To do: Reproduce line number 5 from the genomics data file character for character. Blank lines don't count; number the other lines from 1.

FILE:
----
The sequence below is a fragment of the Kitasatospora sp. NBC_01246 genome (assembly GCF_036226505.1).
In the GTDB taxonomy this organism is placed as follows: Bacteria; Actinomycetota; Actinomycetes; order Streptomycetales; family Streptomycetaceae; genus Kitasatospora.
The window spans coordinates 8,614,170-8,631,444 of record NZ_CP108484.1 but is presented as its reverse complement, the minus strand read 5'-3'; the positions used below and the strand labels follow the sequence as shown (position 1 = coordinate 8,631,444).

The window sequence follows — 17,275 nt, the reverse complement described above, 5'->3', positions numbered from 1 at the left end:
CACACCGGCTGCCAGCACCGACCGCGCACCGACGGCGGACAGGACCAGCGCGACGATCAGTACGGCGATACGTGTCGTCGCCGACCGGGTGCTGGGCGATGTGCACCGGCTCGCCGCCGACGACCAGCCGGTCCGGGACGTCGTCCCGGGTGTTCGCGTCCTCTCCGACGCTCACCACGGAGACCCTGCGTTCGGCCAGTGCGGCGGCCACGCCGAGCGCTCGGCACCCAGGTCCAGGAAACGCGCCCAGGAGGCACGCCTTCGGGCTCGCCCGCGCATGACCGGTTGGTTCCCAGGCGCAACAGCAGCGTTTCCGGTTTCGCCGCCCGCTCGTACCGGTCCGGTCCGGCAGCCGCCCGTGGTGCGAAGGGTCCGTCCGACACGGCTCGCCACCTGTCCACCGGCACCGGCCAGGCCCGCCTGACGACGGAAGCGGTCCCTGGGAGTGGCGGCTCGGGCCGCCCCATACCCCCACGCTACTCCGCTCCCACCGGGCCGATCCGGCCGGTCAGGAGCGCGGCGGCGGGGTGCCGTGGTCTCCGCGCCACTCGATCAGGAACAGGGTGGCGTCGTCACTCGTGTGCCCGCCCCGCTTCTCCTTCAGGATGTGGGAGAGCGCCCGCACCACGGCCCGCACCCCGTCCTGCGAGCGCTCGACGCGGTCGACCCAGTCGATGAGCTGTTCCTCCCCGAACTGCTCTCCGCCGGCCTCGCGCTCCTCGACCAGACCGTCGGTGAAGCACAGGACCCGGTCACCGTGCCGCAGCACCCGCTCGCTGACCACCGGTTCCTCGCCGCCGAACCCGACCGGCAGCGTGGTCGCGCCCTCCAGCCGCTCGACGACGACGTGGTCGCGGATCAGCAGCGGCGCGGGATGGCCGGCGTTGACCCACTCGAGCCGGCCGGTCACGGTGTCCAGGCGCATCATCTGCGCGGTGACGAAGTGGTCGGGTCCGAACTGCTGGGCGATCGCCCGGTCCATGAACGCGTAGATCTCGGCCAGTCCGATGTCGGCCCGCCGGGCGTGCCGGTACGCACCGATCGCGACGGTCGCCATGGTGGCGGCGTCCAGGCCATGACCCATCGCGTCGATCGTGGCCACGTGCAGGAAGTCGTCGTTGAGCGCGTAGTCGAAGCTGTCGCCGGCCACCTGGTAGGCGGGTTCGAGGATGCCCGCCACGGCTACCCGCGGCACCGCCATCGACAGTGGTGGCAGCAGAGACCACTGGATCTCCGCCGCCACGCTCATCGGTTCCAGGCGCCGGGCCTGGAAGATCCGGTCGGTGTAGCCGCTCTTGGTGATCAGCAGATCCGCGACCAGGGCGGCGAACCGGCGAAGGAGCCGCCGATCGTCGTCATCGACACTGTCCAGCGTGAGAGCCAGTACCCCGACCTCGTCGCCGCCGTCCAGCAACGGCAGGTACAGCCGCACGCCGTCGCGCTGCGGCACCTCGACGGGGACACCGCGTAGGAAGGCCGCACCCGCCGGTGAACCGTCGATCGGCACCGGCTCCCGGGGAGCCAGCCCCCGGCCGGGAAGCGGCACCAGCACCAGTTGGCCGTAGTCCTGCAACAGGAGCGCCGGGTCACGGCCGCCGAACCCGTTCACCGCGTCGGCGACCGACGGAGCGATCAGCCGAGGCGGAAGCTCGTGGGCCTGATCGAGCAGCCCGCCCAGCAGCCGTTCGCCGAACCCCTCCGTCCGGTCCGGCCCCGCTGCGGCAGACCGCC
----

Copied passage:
CACACCGGCTGCCAGCACCGACCGCGCACCGACGGCGGACAGGACCAGCGCGACGATCAGTACGGCGATACGTGTCGTCGCCGACCGGGTGCTGGGCGATGTGCACCGGCTCGCCGCCGACGACCAGCCGGTCCGGGACGTCGTCCCGGGTGTTCGCGTCCTCTCCGACGCTCACCACGGAGACCCTGCGTTCGGCCAGTGCGGCGGCCACGCCGAGCGCTCGGCACCCAGGTCCAGGAAACGCGCCCAGGAGGCACGCCTTCGGGCTCGCCCGCGCATGACCGGTTGGTTCCCAGGCGCAACAGCAGCGTTTCCGGTTTCGCCGCCCGCTCGTACCGGTCCGGTCCGGCAGCCGCCCGTGGTGCGAAGGGTCCGTCCGACACGGCTCGCCACCTGTCCACCGGCACCGGCCAGGCCCGCCTGACGACGGAAGCGGTCCCTGGGAGTGGCGGCTCGGGCCGCCCCATACCCCCACGCTACTCCGCTCCCACCGGGCCGATCCGGCCGGTCAGGAGCGCGGCGGCGGGGTGCCGTGGTCTCCGCGCCACTCGATCAGGAACAGGGTGGCGTCGTCACTCGTGTGCCCGCCCCGCTTCTCCTTCAGGATGTGGGAGAGCGCCCGCACCACGGCCCGCACCCCGTCCTGCGAGCGCTCGACGCGGTCGACCCAGTCGATGAGCTGTTCCTCCCCGAACTGCTCTCCGCCGGCCTCGCGCTCCTCGACCAGACCGTCGGTGAAGCACAGGACCCGGTCACCGTGCCGCAGCACCCGCTCGCTGACCACCGGTTCCTCGCCGCCGAACCCGACCGGCAGCGTGGTCGCGCCCTCCAGCCGCTCGACGACGACGTGGTCGCGGATCAGCAGCGGCGCGGGATGGCCGGCGTTGACCCACTCGAGCCGGCCGGTCACGGTGTCCAGGCGCATCATCTGCGCGGTGACGAAGTGGTCGGGTCCGAACTGCTGGGCGATCGCCCGGTCCATGAACGCGTAGATCTCGGCCAGTCCGATGTCGGCCCGCCGGGCGTGCCGGTACGCACCGATCGCGACGGTCGCCATGGTGGCGGCGTCCAGGCCATGACCCATCGCGTCGATCGTGGCCACGTGCAGGAAGTCGTCGTTGAGCGCGTAGTCGAAGCTGTCGCCGGCCACCTGGTAGGCGGGTTCGAGGATGCCCGCCACGGCTACCCGCGGCACCGCCATCGACAGTGGTGGCAGCAGAGACCACTGGATCTCCGCCGCCACGCTCATCGGTTCCAGGCGCCGGGCCTGGAAGATCCGGTCGGTGTAGCCGCTCTTGGTGATCAGCAGATCCGCGACCAGGGCGGCGAACCGGCGAAGGAGCCGCCGATCGTCGTCATCGACACTGTCCAGCGTGAGAGCCAGTACCCCGACCTCGTCGCCGCCGTCCAGCAACGGCAGGTACAGCCGCACGCCGTCGCGCTGCGGCACCTCGACGGGGACACCGCGTAGGAAGGCCGCACCCGCCGGTGAACCGTCGATCGGCACCGGCTCCCGGGGAGCCAGCCCCCGGCCGGGAAGCGGCACCAGCACCAGTTGGCCGTAGTCCTGCAACAGGAGCGCCGGGTCACGGCCGCCGAACCCGTTCACCGCGTCGGCGACCGACGGAGCGATCAGCCGAGGCGGAAGCTCGTGGGCCTGATCGAGCAGCCCGCCCAGCAGCCGTTCGCCGAACCCCTCCGTCCGGTCCGGCCCCGCTGCGGCAGACCGCC